It was a very enjoyable movie. I’m not going to write a review (there are many out there). But if there was one thing that resonated with me the most was Peter B. Parker’s answer to Miles’ question: “How do you know you’re ready?”
You don’t. It takes a leap of faith.
A leap of faith. Maybe my doubts can be answered by those four words. All it takes is a leap of faith.
I I had a great night watching The Hobbit with Charlie and some friends. I hardly remember anything from LOTR since I have never re-watched it since the first time it was screened in cinemas, and never read the books either. I enjoyed The Hobbit more compared to my experience of fear while watching LOTR. I should have watched The Hobbit then, when I was younger, because most of what I remember of LOTR involved feeling scared in the theater, terrified as I anticipate the next Orc battle or disgusting-looking enemy, and then the gruesome deaths that seem to follow after.
But my memories are rather faded, save for the fact that LOTR for my younger self seemed like half a horror.
I watched The Perks of Being a Wallflower yesterday and…it was okay. Just okay. Maybe the problem was that we just watched Ruby Sparks a week ago and it was amazing and this one was just okay. We regretted spending P190 for the tickets though because it would have been fine as a movie watched at home.
I haven’t read the book so I wasn’t a fan of anything, and my expectations were solely from the (good) reviews and from the fanbase of the book. I guess I was expecting something…more (or different?). Charlie commented that the characters are all a little too interesting for one group that it was pretty hard for me to sympathise or like them all.
Did I like it? I’m not sure. It didn’t really make me feel or I didn’t have any impulse to really discuss the movie afterward. I suppose I’m just glad for one of the last few things said at the end of the movie:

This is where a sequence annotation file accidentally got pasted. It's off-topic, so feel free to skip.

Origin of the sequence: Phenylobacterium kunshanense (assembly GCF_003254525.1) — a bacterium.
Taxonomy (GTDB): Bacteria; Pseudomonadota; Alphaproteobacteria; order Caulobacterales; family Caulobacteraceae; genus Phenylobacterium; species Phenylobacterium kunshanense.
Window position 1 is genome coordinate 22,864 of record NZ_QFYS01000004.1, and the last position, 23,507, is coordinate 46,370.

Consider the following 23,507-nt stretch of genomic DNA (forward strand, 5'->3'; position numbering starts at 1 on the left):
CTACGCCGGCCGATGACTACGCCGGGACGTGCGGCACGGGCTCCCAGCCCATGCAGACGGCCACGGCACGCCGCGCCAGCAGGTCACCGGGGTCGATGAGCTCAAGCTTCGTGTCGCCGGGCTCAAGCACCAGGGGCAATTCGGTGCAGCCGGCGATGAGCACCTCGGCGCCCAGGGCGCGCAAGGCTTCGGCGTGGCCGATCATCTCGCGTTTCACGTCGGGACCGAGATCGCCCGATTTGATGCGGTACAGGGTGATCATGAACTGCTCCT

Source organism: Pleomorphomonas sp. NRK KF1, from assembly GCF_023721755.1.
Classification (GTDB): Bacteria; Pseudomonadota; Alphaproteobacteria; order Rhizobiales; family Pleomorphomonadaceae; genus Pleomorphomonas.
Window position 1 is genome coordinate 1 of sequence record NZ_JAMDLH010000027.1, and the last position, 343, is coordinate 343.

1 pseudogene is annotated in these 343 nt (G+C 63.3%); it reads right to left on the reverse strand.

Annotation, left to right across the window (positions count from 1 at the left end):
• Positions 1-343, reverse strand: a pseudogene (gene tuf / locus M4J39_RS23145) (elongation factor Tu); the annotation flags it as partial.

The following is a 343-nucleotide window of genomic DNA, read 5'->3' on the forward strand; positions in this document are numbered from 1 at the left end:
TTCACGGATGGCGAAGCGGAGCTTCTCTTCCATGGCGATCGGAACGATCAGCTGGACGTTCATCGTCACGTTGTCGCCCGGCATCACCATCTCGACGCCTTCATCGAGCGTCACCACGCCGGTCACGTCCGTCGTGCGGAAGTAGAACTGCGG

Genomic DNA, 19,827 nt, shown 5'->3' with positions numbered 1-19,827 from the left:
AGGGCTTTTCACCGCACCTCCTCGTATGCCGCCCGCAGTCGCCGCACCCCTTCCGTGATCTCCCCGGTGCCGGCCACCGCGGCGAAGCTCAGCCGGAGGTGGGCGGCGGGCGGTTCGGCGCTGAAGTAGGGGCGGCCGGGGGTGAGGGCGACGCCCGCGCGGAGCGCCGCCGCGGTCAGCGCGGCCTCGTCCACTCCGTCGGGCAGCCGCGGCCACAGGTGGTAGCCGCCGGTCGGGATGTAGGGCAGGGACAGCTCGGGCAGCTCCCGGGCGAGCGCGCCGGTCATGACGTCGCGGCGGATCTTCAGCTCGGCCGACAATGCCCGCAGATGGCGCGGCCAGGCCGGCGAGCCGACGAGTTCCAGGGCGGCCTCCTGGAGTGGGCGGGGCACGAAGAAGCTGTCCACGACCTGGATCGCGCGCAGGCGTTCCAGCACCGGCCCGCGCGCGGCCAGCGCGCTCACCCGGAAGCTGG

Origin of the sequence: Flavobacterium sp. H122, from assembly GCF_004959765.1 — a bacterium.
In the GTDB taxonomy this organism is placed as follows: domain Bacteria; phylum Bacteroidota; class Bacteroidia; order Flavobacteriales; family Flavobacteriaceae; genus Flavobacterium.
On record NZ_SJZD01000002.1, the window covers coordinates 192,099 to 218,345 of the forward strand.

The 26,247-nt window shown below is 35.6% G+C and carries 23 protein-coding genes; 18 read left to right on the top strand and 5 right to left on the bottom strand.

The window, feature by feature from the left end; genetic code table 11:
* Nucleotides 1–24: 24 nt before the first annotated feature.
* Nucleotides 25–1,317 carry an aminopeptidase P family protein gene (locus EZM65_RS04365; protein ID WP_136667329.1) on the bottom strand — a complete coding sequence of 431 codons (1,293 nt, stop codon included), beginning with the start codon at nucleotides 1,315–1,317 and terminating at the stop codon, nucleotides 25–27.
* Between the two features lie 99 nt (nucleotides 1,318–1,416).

“So, I guess we are who we are for alot of reasons. And maybe we’ll never know most of them. But even if we don’t have the power to choose where we come from, we can still choose where we go from there. We can still do things. And we can try to feel okay about them.”
Mostly because they’re encouraging words that sort-of inspire hope of some kind.
TBH: We should just have watched Ruby Sparks a second time.
It isn’t always that Charlie and I get to watch a movie that makes one feel bothered. Something that gives you all kinds of feels that you have to talk about it after watching, and whatever it is that you felt while watching doesn’t disappear after the credits. Ruby Sparks is one of those movies, and unexpectedly so. We went in the cinema expecting something romantic. Don’t get me wrong: it has that, but more. It was cute, fluffy, romantic, and beautiful. It has all the quirkiness of hipster couples. But we also left the theater a little chilled and bothered. It’s something you have to see and experience yourself.
Ruby Sparks is definitely one of the better (romantic?) movies this year.
I was watching Waiting for Forever (2010) last night (loved the music; the dad was the only real interesting character and I would have rather watched a movie about him and his wife) and aaaaaa—
Scott Mechlowicz has the prettiest eyes and the longest eyelashes. And he looks so young. I remember watching EuroTrip but I didn’t realize he was the actor there, or I didn’t take notice of him before. But after last night — those eyes!
Wuxia movies, hm. I never knew I’d get into these. :P
I watched the 2009 live-action movie Hua Mulan last Monday and while there were quite a lot of things the film lacked, or I would much rather have seen (but perhaps only a TV series would have had time to explore, such as Mulan’s relationship with her “brothers” and, in the case of the movie, with Wentai), it was quite okay. It seemed to have touched upon too many things but didn’t get to fully explore any of them. It didn’t focus on martial arts but neither did it exploit the potential for character development, which really was a pity. You “know” the characters at a glance but not their motivations, save for Mulan’s filial piety. A more character-driven plot would have saved it.